Tag Archives: adventure

Island Girl Takes Big (Foreign) City

By Connie Choy

In spring of 2013 I decided to move away from home for the first time and live in one of the busiest cities in the world: Tokyo, Japan. Although it has been four years since my five-month trip I am constantly finding myself reminiscing about the unforgettable times I had with the lifelong friends I made.

Conversely, even with all of the happy memories I will never forget the challenges I had to overcome when I first got to the big city. Just to put things in perspective, I’m from Hawaii (Oahu island specifically), which has a population of about 1 million people. Tokyo is approximately home to about 14 million natives and transplants – that is 14 times the size! Moving away from home on your own, especially in a foreign country is a very difficult thing to do, but I believe it will be one of the most formative experiences of your life. Notably, my hardships were what pushed me into a mindset that yearned for adventure and growth.

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Alaskan Adventure

By Andrew Hemberger

We arrived in Anchorage around 2:00 AM, exchanging soft California sun for a biting cold. With the airport deserted and snow piled up outside of the clear glass doors of the warm airport sanctuary, we decided to spend the first night of our spring break sleeping at baggage claim. We would have 7 more days to camp and journey into the Artic and blistering cold of northern Alaska, so we would enjoy warmth while we still could.

Curled up in our sleeping bags constant noise blared through loudspeakers “PLEASE DON’T LEAVE BAGGAGE UNATTENDED.” Around 5am, and after a few restless hours of sleep Daniel suggested we start on the road. The Hertz rent-a-car was just opening up as a sleepy attendant dressed in the signature yellow and black vest wiped sleep from his eyes.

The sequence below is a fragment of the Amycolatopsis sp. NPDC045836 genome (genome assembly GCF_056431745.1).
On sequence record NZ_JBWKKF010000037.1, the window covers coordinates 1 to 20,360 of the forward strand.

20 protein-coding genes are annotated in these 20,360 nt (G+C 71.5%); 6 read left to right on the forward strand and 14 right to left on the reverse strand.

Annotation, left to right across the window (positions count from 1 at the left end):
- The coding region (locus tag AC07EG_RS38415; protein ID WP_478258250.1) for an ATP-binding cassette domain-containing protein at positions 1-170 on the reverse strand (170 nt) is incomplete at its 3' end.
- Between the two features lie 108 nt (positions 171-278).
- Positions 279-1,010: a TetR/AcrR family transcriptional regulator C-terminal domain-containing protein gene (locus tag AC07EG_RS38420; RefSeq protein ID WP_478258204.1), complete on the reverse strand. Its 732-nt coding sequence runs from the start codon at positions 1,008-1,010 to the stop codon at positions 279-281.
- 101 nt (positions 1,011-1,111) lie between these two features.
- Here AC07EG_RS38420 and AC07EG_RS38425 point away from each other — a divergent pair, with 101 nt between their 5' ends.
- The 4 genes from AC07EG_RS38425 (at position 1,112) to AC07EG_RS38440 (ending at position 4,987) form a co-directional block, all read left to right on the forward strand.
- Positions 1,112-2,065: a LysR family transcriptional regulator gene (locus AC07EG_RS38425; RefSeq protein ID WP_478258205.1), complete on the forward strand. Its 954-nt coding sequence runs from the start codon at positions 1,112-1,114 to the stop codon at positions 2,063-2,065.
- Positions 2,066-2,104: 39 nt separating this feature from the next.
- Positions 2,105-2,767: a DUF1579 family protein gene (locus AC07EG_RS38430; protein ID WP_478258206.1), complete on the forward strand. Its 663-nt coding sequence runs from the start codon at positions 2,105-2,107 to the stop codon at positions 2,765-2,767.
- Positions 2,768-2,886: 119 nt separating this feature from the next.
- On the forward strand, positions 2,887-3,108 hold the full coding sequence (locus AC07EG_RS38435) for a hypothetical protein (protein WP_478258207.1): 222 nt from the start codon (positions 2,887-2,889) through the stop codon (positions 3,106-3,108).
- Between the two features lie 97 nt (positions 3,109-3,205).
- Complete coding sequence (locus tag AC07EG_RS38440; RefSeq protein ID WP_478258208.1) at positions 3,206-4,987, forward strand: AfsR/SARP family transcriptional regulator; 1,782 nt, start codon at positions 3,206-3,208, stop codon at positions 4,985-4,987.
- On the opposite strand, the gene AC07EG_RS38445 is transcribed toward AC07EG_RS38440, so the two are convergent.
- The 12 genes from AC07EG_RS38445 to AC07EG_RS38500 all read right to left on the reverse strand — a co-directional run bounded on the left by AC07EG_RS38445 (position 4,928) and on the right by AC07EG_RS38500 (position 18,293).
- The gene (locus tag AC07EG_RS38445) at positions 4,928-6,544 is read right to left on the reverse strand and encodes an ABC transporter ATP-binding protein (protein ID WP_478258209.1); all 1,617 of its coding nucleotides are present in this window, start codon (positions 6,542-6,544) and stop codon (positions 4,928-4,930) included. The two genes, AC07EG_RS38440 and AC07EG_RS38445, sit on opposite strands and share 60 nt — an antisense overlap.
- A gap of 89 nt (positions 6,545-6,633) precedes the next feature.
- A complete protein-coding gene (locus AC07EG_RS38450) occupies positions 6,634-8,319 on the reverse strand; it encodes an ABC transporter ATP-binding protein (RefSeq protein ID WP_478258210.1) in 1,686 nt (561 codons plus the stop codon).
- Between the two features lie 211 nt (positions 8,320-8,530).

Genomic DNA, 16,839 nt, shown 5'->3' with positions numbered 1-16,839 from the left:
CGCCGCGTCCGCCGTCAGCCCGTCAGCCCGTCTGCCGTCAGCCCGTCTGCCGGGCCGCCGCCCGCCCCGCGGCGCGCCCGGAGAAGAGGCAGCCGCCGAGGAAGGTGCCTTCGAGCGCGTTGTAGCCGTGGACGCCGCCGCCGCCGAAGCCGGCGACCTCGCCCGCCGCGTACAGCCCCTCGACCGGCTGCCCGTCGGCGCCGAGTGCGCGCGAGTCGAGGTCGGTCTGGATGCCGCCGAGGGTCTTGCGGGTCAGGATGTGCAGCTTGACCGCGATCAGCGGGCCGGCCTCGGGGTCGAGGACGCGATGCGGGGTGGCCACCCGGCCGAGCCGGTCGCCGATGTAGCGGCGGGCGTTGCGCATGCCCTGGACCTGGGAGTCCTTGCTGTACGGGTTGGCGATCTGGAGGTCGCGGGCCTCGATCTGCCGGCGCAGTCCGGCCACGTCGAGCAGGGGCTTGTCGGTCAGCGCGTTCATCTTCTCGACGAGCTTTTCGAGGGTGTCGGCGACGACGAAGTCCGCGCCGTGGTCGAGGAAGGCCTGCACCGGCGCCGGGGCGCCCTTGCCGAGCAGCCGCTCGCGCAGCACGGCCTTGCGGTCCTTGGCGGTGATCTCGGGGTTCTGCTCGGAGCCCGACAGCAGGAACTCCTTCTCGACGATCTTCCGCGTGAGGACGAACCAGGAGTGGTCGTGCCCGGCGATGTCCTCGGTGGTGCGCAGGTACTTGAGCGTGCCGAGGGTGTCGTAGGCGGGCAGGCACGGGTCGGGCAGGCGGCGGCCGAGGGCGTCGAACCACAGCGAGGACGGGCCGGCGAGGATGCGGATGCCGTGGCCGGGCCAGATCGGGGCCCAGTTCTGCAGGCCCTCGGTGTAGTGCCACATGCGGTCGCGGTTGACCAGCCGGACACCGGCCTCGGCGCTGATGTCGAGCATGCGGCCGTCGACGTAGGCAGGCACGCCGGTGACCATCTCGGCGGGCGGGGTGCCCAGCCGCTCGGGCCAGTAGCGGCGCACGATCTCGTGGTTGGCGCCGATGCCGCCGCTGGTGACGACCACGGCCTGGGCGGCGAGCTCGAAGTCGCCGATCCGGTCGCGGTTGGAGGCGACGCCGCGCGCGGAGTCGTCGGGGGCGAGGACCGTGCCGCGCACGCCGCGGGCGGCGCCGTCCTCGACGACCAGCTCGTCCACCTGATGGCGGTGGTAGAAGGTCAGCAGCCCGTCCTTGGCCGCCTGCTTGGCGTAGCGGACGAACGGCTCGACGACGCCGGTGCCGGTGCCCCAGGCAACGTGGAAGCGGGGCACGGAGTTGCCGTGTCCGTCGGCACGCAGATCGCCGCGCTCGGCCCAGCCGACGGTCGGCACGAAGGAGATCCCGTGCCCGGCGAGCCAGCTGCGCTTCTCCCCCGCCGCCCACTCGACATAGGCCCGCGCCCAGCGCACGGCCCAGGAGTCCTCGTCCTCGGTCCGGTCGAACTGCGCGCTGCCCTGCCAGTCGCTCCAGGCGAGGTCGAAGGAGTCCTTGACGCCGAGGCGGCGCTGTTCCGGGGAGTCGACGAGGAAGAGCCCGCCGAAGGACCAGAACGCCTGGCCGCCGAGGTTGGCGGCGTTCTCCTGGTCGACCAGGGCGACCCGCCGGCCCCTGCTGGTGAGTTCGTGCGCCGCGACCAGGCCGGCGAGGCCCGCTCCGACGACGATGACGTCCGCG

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Adventures in Asia

By Ida Ibhari

 

When I first got the notification that I had been accepted for an internship in Kuala Lumpur, Malaysia, for the summer, I was of course excited – but also a little apprehensive. Though my roots are in Iran, I had never traveled to East Asia, or Southeast Asia, before. Nor did I know much about the culture, or language, or even the food.

Several of my family members who had been on trips to Kuala Lumpur tried to tell me what to expect.

“We were walking on the road and it was so hot, and sunny,” my aunt explained. “Then, all of a sudden, buckets, really, buckets of rain started pouring down.”

So I made sure to pack an umbrella – an item that I never even had a need to own, living in drought-ridden Southern California. What I wasn’t prepared for, though, was the humidity. Living in California, I was used to heat, but I was also used to cooler, breezier night temperatures. I always heeded my mom’s advice, and always, always, brought a jacket for later on. So I was shocked when, upon getting to the international arrivals terminal at Kuala Lumpur International Airport, I walked outside at around 2 a.m. to be promptly greeted by sauna-like conditions. What?

The weather and I had constant battles. For some reason, I kept thinking that this could only be temporary, that perhaps this was a passing tropical storm, or some kind of lingering after-effect from a hurricane. I checked the weather everyday – fruitless, given that it didn’t really fluctuate much. And I kept bringing my jacket.

My landlord warned me that I needed to turn off the air conditioning when not at home. I resisted – getting home involved a sometimes cramped metro ride, followed by a mile-long walk home. I quickly learned that the laws of physics were very different in KL and walking a mile there somehow was a lot longer distance than a mile in Los Angeles. So, I wanted a cold, icy room every day.

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